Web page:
A Pinch to Grow an Inch
Ouch! Just like when you are pinched, pinching plant material is done by using your thumb and forefinger. In this case, it doesn’t hurt. A clean, sharp pair of hand pruners will also work. You can either pinch off just the new leaves or you can take off several inches. Both will encourage branching. Most herbs are grown for their foliage. By increasing branching you will increase leaf production, making the plant more productive for you.
By pinching off the flowers on a young annual, you will encourage the plant to develop a better root system. This will lead to a healthier plant that is more drought tolerant and disease and insect resistant. Pinching of annuals is usually done very early in the season by growers when the plants are still growing in the greenhouses. However, if you are growing annuals from seed, you may want to pinch off the first several flower buds.
Pinching back perennials such as mums and asters will increase branching and flower production, making it a more compact, attractive plant. Asters and mums can both be pinched back several times before July 4th, or they can simply be cut in half around early June and will still flower in the fall. Beebalm is another perennial that will benefit from pinching. It can be cut back by one half in early to mid- May to encourage a more compact, full shape. This will delay the bloom period, but only by a week or two. ‘Autumn Joy’ sedum is another perennial that will appreciate some pinching. This plant tends to flop over quite readily before its flowers open. By pinching back before July 4th, you will help the plant to stay standing throughout the season.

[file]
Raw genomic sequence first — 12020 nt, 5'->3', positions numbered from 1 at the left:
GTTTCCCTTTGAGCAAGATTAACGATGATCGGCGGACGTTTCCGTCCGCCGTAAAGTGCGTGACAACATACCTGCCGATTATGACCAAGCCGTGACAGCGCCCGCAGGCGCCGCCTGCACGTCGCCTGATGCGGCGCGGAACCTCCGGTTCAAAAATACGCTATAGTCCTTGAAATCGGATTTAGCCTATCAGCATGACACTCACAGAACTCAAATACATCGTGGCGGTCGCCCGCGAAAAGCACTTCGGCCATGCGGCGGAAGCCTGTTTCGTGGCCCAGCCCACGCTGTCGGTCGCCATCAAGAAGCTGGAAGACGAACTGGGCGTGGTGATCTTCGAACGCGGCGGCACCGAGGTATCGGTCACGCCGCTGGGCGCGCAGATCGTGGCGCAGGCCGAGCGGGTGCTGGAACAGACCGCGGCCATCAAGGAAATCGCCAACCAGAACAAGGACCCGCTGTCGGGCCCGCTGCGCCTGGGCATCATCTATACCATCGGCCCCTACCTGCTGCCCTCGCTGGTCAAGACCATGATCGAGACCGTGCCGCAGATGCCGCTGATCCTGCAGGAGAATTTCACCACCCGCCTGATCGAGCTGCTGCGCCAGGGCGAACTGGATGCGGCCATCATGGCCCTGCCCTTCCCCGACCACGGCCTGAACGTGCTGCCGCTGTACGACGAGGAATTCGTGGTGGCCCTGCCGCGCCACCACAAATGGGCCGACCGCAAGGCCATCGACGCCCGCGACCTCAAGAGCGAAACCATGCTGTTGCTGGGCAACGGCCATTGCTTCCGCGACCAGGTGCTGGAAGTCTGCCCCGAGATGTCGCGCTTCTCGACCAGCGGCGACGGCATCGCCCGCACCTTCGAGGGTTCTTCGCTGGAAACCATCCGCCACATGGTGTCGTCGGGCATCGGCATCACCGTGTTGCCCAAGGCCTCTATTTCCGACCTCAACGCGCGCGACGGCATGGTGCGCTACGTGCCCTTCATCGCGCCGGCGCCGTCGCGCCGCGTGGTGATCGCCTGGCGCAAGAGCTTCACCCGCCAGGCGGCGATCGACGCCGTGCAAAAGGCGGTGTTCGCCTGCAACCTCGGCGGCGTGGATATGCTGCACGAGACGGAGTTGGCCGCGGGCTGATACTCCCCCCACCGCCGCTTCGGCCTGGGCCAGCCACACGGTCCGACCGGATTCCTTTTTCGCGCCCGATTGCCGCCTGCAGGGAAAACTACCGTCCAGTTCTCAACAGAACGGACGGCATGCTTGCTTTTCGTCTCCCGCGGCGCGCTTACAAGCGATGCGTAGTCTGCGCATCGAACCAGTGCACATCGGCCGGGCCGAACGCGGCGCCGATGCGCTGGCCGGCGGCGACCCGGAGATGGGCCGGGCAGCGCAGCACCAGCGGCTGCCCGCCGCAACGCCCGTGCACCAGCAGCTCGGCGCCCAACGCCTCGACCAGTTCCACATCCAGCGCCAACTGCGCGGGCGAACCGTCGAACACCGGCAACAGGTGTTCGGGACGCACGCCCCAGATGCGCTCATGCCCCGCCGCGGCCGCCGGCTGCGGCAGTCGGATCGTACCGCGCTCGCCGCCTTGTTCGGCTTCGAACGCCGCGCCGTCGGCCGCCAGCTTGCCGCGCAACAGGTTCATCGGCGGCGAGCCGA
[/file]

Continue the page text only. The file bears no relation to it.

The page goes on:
Other plants that benefit from pinching: Herbs such as basil and rosemary will increase branching and leaf production after pinching. Some perennials that will benefit from pinching include chrysanthemum, tall garden phlox, yarrow, and Russian sage.
Not all plants will appreciate pinching. Leave columbine, astilbe, delphinium, daylily, coral bell, hosta, iris, foxglove and dianthus to their own devices and they will be fine.
Have a great day in the garden and don’t forget the sunscreen!
Rachael and Tobias